After Mexican Independence in 1821, American and Mexican traders developed the Santa Fe Trail. It quickly became a commercial and cultural link between the United States and Mexico. It also served as a road of conquest during the Mexican-American War and later the Civil War. Early in the history of the Santa Fe Trail, the Cimarron Route was used by wagon traffic. The Mountain Route could be used by pack animals but was rarely used before 1846. This route of the trail included several notable sites.
In the late summer of 1832, a Bent, St. Vrain & Company wagon train eastbound out of Santa Fe pioneered what would become the Mountain Route (or Bent’s Fort Route) of the Santa Fe Trail. The party left Santa Fe via Taos, New Mexico, crossed Raton Pass into what is now southeastern Colorado, and reached the Arkansas River near the future location of Fort William (Bent’s Old Fort) eight miles northeast of present-day La Junta. From there they traveled down the Arkansas River, joined the Cimarron Route and reached Independence, Missouri in November.
Fort William, named for William Bent and later known as Bent’s Old Fort, occupied an area that at the time was the border between the United States and the newly independent Mexico. The rectangular adobe fort faced eastward and had towers at each corner and 14-foot walls of three-foot thickness. Constructed by Mexican laborers employed by brothers Charles and William Bent and partner Ceran St. Vrain, the fort was completed in 1834. It was a trading post from late 1833 – before the fort was completed – through 1849.
In 1849, William Bent became the sole owner of the fort, but the prosperity of Bent’s Old Fort was dwindling due to a decrease in trade and an increase in American Indian hostilities. Bent held the Army partially responsible for the decline of his business due to their presence at the fort before and during the Mexican-American War, which led to increased tensions with and between the neighboring American Indians. In response to the increased tensions, the US Army considered establishing a fort in the area at which time, Bent attempted to sell his fort to them but considered the Army’s offer too little recompense for his losses. Concurrently with his attempt to sell the fort to the Army, a major cholera epidemic attacked large groups of American Indians – including the Southern Cheyenne whom Bent considered his strongest ally in the region. When the epidemic passed, half of the Southern Cheyenne had died.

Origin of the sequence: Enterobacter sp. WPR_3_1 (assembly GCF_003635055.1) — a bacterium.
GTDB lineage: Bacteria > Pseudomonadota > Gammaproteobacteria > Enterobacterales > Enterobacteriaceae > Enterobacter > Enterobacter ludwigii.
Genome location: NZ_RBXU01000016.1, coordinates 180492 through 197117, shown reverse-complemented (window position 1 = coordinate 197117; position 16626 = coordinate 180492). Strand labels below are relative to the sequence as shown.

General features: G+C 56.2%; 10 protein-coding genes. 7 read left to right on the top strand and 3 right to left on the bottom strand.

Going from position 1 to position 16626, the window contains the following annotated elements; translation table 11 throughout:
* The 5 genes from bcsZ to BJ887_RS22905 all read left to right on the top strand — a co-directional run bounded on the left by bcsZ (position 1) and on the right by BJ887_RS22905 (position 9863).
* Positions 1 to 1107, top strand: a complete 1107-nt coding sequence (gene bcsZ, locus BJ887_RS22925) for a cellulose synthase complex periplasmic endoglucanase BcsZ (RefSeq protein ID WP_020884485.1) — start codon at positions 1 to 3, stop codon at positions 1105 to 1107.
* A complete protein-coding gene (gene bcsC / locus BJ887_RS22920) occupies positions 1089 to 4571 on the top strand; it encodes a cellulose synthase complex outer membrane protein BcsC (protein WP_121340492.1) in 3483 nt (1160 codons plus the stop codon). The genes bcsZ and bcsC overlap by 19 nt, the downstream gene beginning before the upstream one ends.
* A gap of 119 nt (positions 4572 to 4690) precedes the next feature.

In August 1849 after sending his employees and family off with the remaining trade goods, Bent set fire to the adobe fort’s wooden substructure and rolled powder kegs into the main rooms of the fort in order to destroy it. Several conjectures exist as to why he would see the fort destroyed: 1) to deny the Army occupancy of the fort; 2) to prevent the Ute, Apache, Comanche, and Arapaho from using it in the fight against the US Army; and 3) in response to the cholera epidemic. Whatever the reason, he moved 38 miles down the Arkansas River to the Big Timbers. At the Big Timbers, Bent resumed trading with the local Indians. He built three log structures joined together to form a U with the open side facing the river. In the winter of 1852-1853, however, he built a more impressive fort of stone having 12 rooms around a central courtyard and 16-foot tall walls. He operated this smaller post from 1853 to 1860. Although he failed to sell Bent’s New Fort to the US Army, they did lease it for use as the Upper Arkansas Indian Agency and commissary and quartermaster storehouse for nearby Fort Wise (Fort Lyon).
Fort Lyon, first established as Fort Wise, was built less than one mile west of Bent’s New Fort by the Army in 1860. It was named for Henry Wise, Governor of Virginia; however, in 1861 the name was changed to Fort Lyon in honor of General Nathaniel Lyon, who was killed at the Battle of Wilson’s Creek in Missouri during the Civil War. Fort Wise/Old Fort Lyon served as an important military link on the Santa Fe Trail between Fort Leavenworth, Kansas and Fort Union in New Mexico, being the “principal guardian of the Mountain Branch.” It was deeply involved in the Indian troubles of this region during and after the Civil War. The 1861 Treaty with the Arapaho and Cheyenne was signed here, but it was not honored by either side. Due to its location in the Arkansas River floodplain and subsequent flooding, the fort was relocated to its present location east of Las Animas in 1867. New Fort Lyon was active from 1867 to 1889, being abandoned as a fort by an act of Congress in 1890. Beginning in 1867, New Fort Lyon served as part of the Army’s Department of the Missouri, a regional network of forts and military facilities in the Missouri River drainage. This post replaced Old Fort Lyon and helped guard the Santa Fe Trail and later the railroad line.